LEGO Ninjago: Nindroids (3DS) Review
My very brief review of the original LEGO Ninjago game was pretty happy with how it turned out. Releasing at a time when I was growing tired of the countless LEGO games, Lego Ninjago presented a new kind of Lego game within a new genre. As time went by, other LEGO games, while not as devious as Ninjago, also attempted to shake up their formula a bit. Being the resident “LEGO Guy” for the site, I was thankful for this. Now, with the second game in the NInjago series, is this franchise as different as other games? Not really, in fact, it’s quite similar to previous LEGO games of yore but there’s a few things different here and there. In fact, it feels like the Frankenstein’s monster of LEGO games, with both the positives and negatives that come with it.
Nindroids is based on the new animated TV series, titled LEGO Ninjago Rebooted. The game takes place in a much different time to the previous LEGO Ninjago game – where robots and cybernetic soldiers roam the lands and the people of New Ninjago City wield elementally charged blades, powerful exoskeletons and vehicles to take down their enemies. Players step into the square feet of the Spinjitsu Master, tasked to defend the city from the invading Nindroid army, led by the sinister and mysterious Overlord. As you’d expect with any game based off of a children’s animated television series, the story is packed to the brim with clichés and doesn’t really do much to remain interesting for older players. There’s no-where near as much humour or witty charm as seen in LEGO City: Undercover, either.
LEGO games, and to a certain extent this review, are always quite formulaic in their approach. Unlike the game that Nindroids shares a name with, this game is much like other LEGO games appearing on the 3DS. You have an open world hub, which connects several levels and can be explored. Each level has you running through an environment, beating up thugs, building things and solving puzzles. It’s all pretty standardised across this franchise, but I guess if it isn’t broke, there’s no point in attempting to fix it.
Unfortunately, there are some areas that feel like they’ve been seriously dumbed down, especially compared to previous LEGO games. The hub world itself is pretty shallow – there’s not many places or nooks to explore and it just feels….dead all around. And considering how terrible the load times for this “open world hub” is, it’s so surprising to find that it feels so empty and generally lifeless with little to no challenges to attempt outside of the main story and the gold brick challenges (which we’ll touch on later). It just makes no sense as to why they would have such a small hub world when the previous original game, LEGO Chima, had such a wide one that encouraged exploration.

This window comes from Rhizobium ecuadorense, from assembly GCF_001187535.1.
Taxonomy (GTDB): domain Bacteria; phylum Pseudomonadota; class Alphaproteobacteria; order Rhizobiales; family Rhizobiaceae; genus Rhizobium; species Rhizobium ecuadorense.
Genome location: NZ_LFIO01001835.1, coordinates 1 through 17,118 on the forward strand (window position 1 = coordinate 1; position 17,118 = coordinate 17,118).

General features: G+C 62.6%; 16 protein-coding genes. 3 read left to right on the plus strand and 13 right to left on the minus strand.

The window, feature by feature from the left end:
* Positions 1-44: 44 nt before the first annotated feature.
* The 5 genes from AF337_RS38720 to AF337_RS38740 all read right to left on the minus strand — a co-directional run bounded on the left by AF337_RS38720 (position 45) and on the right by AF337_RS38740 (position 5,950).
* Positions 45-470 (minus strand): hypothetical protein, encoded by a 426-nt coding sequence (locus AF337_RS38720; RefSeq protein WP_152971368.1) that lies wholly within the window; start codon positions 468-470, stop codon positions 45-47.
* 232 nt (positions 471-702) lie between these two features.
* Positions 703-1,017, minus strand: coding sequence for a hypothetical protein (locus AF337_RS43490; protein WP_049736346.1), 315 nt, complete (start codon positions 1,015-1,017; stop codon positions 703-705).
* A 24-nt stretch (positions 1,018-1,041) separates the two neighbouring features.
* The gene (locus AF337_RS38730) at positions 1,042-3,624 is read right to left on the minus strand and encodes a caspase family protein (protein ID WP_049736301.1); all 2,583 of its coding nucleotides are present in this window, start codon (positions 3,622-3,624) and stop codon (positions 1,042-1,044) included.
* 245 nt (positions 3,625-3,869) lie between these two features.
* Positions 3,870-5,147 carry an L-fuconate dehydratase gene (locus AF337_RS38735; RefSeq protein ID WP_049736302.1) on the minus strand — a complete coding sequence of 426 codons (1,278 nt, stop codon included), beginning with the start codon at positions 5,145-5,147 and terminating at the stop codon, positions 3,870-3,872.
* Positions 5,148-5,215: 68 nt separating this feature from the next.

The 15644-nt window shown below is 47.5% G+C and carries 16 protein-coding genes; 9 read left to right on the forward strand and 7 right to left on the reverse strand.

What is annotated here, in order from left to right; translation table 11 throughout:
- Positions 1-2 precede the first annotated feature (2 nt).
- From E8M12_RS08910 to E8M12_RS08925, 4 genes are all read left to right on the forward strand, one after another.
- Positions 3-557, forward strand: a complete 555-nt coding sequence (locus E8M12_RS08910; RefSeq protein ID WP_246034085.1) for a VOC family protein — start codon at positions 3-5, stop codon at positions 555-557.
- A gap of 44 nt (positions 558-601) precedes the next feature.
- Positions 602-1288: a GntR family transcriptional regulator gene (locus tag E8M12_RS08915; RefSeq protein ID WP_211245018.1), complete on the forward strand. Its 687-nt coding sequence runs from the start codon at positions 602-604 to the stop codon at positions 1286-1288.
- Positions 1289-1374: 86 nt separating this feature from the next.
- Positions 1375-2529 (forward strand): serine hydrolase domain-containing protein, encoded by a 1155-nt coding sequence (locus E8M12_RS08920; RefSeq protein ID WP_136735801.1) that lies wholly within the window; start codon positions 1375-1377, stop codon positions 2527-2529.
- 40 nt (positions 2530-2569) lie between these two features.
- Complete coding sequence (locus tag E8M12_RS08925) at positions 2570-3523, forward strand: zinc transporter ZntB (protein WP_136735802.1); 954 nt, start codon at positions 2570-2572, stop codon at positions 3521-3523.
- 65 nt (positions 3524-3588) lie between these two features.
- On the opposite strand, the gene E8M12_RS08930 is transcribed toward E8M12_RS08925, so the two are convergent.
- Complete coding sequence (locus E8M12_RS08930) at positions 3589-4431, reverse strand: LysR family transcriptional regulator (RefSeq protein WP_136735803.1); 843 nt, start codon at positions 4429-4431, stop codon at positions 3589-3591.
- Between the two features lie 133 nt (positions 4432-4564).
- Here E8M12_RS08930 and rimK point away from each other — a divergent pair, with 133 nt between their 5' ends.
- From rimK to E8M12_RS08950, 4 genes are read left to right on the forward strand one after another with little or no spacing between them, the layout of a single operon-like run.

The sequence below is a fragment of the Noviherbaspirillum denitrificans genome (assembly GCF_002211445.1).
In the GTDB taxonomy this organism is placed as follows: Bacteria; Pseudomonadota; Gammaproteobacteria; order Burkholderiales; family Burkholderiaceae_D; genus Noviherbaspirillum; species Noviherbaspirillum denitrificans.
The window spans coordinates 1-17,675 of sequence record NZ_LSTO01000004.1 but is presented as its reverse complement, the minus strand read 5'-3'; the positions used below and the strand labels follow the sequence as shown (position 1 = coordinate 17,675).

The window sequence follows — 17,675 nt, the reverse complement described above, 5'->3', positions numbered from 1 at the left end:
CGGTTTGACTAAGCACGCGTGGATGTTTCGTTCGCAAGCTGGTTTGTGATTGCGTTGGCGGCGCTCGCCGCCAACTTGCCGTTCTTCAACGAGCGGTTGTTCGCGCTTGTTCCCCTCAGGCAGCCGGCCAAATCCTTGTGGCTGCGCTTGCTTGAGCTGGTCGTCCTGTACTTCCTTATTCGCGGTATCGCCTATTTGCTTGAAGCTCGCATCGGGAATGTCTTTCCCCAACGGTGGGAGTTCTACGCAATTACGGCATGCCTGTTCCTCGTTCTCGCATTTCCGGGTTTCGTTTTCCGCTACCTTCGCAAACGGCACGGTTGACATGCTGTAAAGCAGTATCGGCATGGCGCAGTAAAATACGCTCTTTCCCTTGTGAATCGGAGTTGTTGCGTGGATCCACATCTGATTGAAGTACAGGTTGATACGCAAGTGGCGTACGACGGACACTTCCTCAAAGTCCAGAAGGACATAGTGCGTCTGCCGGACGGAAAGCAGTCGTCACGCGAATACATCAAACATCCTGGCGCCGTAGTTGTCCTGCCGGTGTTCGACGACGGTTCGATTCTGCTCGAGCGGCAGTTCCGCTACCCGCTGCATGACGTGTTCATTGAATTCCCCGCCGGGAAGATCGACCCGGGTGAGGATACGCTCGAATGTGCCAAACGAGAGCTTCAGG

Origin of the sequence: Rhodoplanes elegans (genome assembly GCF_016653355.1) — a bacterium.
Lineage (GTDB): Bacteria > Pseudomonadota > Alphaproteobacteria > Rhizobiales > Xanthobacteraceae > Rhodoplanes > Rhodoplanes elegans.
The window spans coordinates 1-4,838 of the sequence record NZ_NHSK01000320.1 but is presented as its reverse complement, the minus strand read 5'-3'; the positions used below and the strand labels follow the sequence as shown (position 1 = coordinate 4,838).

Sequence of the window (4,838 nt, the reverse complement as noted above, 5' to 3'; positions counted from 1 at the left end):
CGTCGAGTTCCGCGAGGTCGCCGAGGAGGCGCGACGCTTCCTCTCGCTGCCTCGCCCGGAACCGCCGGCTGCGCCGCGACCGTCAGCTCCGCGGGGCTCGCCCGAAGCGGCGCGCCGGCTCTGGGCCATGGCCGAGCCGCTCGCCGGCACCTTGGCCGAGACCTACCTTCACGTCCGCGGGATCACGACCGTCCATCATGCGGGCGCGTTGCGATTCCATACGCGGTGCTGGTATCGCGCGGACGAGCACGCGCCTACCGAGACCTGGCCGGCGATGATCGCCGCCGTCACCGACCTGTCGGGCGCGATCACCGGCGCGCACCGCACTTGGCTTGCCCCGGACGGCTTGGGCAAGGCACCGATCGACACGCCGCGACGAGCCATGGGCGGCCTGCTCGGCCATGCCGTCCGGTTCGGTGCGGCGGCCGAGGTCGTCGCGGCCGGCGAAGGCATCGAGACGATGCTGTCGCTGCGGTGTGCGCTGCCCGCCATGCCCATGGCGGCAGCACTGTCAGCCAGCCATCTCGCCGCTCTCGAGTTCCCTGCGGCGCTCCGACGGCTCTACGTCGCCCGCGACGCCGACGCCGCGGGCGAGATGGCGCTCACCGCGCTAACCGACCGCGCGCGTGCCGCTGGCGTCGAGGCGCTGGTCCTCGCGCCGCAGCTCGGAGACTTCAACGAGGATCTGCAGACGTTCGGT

The things that Nindroids does carry over from previous games are pretty good additions. As with other LEGO games, every character has their own unique abilities to use to get through the levels, or to use in combat. Combat is as simplistic as previous LEGO games, but thankfully it doesn’t feel like the focus here unlike other titles like LEGO: Marvel Super heroes. Also carrying over from some other games, there is a selection of vehicle levels that attempt to break up the monotony of the main, action-adventure style levels. These vehicle levels are enjoyable, fast paced and do a great job at breaking things up and they even look good too.
As with all LEGO games, there’s heaps of collectibles to find scattered throughout the levels, but the challenges to obtain the Gold Brick collectibles return. Many of these require players to run through a level using only a certain character, without being damaged or a simple time attack to win a gold brick. Personally, I’d rather just find them scattered throughout levels, rather than play some tacked on challenges that aim to artificially inflate the game’s length. Of course, other items and characters can be purchased through a shop interface too, as with other LEGO games. In tradition with other LEGO games, those looking to finish the game will probably put in anywhere between seven and ten hours, though the quest for a 100% completion file would easily move into the fifteen hour time range.
On a presentation level, LEGO Ninjago: Nindroids feels like a very well-polished title. The cutscenes that bookend the levels themselves look fantastic and really pop in 3D, while the voices that come from the characters fit their roles perfectly. Doing some research, it’s not surprising to see that the team got the voice actors who played the characters in the animated series to reprise their roles in the game. There is a level of authenticity to their performances that feels just right and gives it an appropriate Saturday-morning cartoon feel.
All in all, LEGO Ninjago: Nindroids is yet another LEGO game. It takes a franchise or intellectual property (in this case, the LEGO Ninjago television series) and throws it, like a skin, over a formula many would have experienced before. Those who were growing tired of the LEGO franchise, should probably subtract a point from this score. Those who were expecting a follow-up to Lego Battles: Ninjago should also adjust their expectations accordingly. This is, at its core, yet another LEGO game. And while the cyberpunk-esque presentation sounds like it might change things up, it’s nothing you haven’t seen before. But despite this all, it’s still a very competent action-adventure / puzzle-platformer hybrid. It’s just not for those who might be starting to grow weary of the tried and true LEGO formula.